Girls in rural Ghana want to earn an education but struggle to stay in school once they hit puberty. Predatory men offer girls paltry sums of money so they can afford school or sanitary supplies, and expect favors in return. Our Teen Girls Club teaches girls about women’s health, ensures girls have access to menstrual supplies, helps them advocate for themselves and their education, and trains them in income-generating activities so they can stay in school and break the cycle of poverty for good
Girls in rural Ghana want to stay in school, but it’s not easy once puberty strikes. It’s a struggle to afford school supplies, let alone sanitary supplies. Without supplies, they miss a few days of school each month. Their grades suffer. Men in the village offer them money but then expect sexual favors. No one has ever taught the girls about sex or pregnancy, so they comply. Before long, they’re pregnant, kicked out of school; teenage mothers unable to provide for themselves, let alone a baby.
Women in 3 villages where we run women’s micro-credit programs asked us to start Teen Girls Clubs to teach their daughters about reproductive health, work to delay premature sexual activity, help them advocate for themselves and avoid disease transmission when they do become sexually active. We offer after school study support and teach the girls marketable skills and handicrafts so they’ll be able to stay in school, earn their own spending money, and be less vulnerable to predatory men.
Helping girls stay in school past puberty creates healthier, more financially stable families. Girls who stay in school past 7th grade are less likely to die in pregnancy and childbirth, and more likely to have healthier and better educated children. Plus, every additional year of secondary education she completes will increase her individual earning power by 15 – 25%. The impact of keeping girls in school today will truly transform future generations.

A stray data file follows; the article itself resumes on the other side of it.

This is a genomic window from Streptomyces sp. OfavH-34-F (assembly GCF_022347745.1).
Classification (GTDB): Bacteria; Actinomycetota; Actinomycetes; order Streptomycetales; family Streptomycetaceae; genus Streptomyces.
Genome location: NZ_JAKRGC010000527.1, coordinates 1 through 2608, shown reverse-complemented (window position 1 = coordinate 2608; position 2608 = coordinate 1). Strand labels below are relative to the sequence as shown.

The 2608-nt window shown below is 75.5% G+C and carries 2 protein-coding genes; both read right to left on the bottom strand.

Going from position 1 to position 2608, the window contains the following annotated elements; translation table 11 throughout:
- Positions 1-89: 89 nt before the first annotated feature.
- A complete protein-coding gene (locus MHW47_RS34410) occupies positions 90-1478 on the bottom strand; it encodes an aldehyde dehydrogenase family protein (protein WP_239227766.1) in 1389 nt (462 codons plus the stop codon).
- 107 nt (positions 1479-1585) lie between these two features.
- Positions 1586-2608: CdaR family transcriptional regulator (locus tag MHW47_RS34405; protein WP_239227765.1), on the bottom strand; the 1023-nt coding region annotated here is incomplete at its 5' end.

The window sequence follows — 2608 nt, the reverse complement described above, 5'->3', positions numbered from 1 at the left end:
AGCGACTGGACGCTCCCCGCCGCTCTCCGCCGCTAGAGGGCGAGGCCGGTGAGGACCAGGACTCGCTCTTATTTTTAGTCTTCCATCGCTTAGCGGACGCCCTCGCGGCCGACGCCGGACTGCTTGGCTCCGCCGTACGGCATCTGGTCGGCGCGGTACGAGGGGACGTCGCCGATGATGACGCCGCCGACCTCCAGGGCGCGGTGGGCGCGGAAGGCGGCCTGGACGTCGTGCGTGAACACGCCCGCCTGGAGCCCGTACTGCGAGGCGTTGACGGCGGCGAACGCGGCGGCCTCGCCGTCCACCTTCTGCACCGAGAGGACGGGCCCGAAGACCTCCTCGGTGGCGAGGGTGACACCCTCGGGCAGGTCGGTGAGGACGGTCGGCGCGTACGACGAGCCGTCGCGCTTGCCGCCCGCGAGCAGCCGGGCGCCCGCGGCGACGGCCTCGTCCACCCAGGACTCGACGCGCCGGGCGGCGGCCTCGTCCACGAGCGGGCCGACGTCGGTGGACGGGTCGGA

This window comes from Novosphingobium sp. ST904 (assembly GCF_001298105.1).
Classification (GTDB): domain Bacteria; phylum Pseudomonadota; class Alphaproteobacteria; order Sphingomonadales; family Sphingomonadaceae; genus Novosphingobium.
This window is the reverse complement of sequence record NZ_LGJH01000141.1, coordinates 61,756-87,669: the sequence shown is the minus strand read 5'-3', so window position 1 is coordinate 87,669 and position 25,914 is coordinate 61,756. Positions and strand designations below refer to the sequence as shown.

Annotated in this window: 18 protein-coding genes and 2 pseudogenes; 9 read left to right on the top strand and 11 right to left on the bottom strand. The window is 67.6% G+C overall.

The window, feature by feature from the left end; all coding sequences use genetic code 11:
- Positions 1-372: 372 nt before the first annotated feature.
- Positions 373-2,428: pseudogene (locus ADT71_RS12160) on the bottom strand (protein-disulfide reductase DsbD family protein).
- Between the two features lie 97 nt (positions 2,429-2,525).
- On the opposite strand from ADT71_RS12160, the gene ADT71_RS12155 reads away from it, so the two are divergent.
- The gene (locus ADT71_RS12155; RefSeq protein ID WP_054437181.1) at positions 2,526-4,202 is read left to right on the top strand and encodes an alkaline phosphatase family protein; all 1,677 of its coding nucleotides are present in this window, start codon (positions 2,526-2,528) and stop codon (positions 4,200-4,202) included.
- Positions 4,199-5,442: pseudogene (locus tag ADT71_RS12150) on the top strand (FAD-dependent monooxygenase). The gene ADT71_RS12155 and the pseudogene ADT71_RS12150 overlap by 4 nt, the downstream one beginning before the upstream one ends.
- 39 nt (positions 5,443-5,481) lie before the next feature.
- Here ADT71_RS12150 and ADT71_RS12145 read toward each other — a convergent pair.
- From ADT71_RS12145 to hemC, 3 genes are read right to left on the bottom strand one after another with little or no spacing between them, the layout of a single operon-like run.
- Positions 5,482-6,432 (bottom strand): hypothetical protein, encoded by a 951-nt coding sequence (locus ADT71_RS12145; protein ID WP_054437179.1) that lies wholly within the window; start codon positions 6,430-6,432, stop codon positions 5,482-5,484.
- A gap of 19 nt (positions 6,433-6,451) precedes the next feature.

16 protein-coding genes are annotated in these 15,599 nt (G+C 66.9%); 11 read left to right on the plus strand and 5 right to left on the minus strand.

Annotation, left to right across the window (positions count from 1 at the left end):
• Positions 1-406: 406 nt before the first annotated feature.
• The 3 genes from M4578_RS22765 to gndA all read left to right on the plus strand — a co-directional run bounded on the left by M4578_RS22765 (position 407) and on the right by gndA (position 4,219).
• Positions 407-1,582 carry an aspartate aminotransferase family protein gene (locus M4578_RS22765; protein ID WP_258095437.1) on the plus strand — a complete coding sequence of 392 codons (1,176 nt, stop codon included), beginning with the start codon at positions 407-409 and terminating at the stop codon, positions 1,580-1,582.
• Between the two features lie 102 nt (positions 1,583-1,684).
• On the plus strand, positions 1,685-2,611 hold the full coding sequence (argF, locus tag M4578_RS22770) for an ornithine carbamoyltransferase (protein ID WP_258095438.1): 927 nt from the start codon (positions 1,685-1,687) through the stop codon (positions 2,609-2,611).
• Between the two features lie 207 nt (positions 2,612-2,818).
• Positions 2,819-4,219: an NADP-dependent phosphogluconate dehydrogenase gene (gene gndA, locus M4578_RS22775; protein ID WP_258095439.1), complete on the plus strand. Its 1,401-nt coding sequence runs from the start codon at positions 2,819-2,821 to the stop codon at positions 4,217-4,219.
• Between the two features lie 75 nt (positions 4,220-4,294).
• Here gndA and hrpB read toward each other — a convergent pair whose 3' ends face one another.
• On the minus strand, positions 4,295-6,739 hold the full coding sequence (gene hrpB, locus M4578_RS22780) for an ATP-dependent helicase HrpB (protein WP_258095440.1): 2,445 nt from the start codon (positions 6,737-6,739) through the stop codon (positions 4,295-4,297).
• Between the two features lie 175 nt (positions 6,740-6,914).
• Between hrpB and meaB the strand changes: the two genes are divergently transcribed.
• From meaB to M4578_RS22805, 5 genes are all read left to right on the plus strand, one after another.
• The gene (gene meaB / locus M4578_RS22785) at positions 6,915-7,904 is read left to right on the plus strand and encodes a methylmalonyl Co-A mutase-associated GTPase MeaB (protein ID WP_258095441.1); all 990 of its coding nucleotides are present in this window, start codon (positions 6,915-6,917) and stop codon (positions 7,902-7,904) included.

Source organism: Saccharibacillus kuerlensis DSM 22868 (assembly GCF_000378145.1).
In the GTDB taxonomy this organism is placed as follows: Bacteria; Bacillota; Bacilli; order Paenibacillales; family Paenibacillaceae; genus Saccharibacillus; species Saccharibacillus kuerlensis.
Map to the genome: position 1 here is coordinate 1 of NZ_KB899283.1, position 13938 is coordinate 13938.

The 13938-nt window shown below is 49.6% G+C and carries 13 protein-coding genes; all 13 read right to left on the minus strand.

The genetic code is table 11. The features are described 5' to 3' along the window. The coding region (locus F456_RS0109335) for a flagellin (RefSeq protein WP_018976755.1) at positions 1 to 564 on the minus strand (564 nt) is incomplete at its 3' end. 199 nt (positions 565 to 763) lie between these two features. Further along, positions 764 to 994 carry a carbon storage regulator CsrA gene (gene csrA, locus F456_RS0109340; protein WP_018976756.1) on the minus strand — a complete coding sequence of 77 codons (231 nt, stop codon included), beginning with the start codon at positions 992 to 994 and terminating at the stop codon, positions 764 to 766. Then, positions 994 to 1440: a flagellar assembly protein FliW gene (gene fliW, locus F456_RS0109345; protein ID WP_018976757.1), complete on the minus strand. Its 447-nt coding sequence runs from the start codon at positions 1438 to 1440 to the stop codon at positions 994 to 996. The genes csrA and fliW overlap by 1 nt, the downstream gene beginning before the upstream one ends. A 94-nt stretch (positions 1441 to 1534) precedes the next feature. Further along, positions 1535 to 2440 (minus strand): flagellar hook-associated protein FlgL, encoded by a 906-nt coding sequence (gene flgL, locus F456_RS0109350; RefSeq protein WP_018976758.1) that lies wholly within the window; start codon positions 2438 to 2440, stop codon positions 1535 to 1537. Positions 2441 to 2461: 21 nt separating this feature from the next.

Self-Help International (SHI) devotes its efforts to alleviating world hunger and poverty by providing opportunities to rural citizens that ultimately lead to self-reliance. Since its inception, Self-Help has served as a vessel; training, education, and opportunities are provided to rural citizens and whole communities in developing countries so that they can have better lives.
MISSION STATEMENT: To alleviate hunger by helping people help themselves.
SELF-HELP’S INITIATIVE Educate: We educate the people of the United States to understand the problems of life in developing countries particularly the awareness of the perpetual struggle by millions to produce and distribute food to battle persistent chronic hunger and poverty; we help tell their story
Train: We train people in developing countries in the use of Quality Protein Maize (QPM). This increases crop yields and improves nutrition. We assist local farm families with planting,
Improve: We improve infant and pre-school children’s diets by administering an improved porridge feeding program. Made from QPM and pinches of barley malt, this combination has been proven to alleviate malnutrition, thwart sickness, and keep children in school so they can continue their education.
Empower: We provide micro-credit loans for women to start small scale businesses. This availability of credit empowers women and increases their income – because they do not have access to traditional financing.
Cooperate: We cooperate with other organizations and agencies in the introduction of appropriate farming practices or advancement in the battle against poverty and malnutrition.